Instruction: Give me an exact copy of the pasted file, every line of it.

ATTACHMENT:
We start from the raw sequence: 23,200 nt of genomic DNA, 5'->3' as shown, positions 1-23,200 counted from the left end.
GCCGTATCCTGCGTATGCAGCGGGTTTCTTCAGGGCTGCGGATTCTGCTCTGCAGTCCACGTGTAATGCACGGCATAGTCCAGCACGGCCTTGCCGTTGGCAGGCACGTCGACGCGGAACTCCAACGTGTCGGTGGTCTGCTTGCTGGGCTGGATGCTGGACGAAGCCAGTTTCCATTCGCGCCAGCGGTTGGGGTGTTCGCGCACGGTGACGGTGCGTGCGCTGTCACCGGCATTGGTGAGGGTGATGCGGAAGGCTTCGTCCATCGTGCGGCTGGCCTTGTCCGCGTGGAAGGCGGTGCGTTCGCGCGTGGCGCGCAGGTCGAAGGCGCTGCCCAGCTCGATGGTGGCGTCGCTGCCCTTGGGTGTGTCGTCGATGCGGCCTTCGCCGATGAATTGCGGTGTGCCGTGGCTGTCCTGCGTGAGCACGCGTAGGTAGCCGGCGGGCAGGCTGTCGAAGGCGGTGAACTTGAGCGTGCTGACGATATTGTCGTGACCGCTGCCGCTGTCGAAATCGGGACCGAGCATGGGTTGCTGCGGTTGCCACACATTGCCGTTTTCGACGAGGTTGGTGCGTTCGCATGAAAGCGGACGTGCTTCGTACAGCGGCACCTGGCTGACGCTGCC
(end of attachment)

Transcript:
We start from the raw sequence: 23,200 nt of genomic DNA, 5'->3' as shown, positions 1-23,200 counted from the left end.
GCCGTATCCTGCGTATGCAGCGGGTTTCTTCAGGGCTGCGGATTCTGCTCTGCAGTCCACGTGTAATGCACGGCATAGTCCAGCACGGCCTTGCCGTTGGCAGGCACGTCGACGCGGAACTCCAACGTGTCGGTGGTCTGCTTGCTGGGCTGGATGCTGGACGAAGCCAGTTTCCATTCGCGCCAGCGGTTGGGGTGTTCGCGCACGGTGACGGTGCGTGCGCTGTCACCGGCATTGGTGAGGGTGATGCGGAAGGCTTCGTCCATCGTGCGGCTGGCCTTGTCCGCGTGGAAGGCGGTGCGTTCGCGCGTGGCGCGCAGGTCGAAGGCGCTGCCCAGCTCGATGGTGGCGTCGCTGCCCTTGGGTGTGTCGTCGATGCGGCCTTCGCCGATGAATTGCGGTGTGCCGTGGCTGTCCTGCGTGAGCACGCGTAGGTAGCCGGCGGGCAGGCTGTCGAAGGCGGTGAACTTGAGCGTGCTGACGATATTGTCGTGACCGCTGCCGCTGTCGAAATCGGGACCGAGCATGGGTTGCTGCGGTTGCCACACATTGCCGTTTTCGACGAGGTTGGTGCGTTCGCATGAAAGCGGACGTGCTTCGTACAGCGGCACCTGGCTGACGCTGCC